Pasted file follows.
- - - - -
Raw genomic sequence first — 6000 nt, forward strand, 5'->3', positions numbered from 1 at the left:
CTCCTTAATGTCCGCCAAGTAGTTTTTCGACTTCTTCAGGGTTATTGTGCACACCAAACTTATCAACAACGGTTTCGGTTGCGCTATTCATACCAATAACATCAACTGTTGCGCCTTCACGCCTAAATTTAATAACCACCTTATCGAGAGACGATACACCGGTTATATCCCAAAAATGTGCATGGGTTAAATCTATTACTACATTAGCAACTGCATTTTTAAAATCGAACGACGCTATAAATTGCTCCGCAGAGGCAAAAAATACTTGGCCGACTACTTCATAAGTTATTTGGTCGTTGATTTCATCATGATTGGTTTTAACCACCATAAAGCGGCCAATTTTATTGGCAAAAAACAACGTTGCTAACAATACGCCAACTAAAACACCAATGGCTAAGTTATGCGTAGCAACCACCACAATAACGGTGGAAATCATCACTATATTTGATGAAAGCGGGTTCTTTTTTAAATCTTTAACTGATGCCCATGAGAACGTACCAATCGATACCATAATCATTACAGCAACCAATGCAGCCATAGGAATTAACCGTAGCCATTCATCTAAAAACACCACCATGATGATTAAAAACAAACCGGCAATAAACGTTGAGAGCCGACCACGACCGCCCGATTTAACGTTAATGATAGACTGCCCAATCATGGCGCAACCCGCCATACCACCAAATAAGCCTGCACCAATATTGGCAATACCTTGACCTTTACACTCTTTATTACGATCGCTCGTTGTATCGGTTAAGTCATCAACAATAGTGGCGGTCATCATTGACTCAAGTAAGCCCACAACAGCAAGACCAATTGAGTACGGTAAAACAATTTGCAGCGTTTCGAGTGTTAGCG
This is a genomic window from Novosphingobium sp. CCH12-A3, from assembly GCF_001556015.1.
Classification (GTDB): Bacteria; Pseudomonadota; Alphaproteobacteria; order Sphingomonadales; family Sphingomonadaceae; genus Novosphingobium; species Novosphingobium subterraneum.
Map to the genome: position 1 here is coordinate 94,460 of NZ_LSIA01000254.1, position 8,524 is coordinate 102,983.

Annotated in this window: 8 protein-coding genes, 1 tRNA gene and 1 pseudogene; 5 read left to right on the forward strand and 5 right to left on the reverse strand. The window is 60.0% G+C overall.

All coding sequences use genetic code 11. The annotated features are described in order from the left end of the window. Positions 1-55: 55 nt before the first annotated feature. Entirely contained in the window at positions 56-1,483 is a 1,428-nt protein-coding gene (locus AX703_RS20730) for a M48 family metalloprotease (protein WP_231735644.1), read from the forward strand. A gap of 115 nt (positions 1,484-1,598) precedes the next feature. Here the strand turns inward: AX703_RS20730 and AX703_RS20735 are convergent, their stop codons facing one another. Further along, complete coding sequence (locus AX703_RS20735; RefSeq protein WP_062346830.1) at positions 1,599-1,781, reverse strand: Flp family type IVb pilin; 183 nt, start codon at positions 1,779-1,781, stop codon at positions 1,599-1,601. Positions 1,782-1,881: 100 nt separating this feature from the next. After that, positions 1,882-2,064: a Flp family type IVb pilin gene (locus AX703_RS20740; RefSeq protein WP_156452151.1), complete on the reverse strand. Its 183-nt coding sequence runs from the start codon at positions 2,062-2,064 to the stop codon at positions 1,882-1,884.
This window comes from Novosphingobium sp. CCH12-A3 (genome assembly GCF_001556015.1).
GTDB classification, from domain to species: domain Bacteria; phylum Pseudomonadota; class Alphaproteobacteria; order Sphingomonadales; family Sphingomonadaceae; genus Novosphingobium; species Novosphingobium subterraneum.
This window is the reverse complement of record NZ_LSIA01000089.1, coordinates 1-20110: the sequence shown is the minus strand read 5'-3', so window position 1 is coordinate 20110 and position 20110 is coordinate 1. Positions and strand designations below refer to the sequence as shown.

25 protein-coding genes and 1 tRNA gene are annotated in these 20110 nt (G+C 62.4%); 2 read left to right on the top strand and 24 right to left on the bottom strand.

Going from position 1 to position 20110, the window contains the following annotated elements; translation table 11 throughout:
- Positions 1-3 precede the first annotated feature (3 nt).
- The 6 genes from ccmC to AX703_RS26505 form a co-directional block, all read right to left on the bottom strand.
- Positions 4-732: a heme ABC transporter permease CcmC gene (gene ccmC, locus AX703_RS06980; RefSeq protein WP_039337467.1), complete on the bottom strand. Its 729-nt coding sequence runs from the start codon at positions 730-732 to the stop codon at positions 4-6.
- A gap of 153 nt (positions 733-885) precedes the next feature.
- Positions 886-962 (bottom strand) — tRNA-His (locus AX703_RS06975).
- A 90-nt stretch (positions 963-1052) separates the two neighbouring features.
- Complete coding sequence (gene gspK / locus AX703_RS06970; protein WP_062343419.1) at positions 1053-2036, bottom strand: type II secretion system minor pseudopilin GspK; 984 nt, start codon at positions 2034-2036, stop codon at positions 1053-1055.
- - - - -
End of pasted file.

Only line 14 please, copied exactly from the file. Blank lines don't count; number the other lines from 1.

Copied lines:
- The 6 genes from ccmC to AX703_RS26505 form a co-directional block, all read right to left on the bottom strand.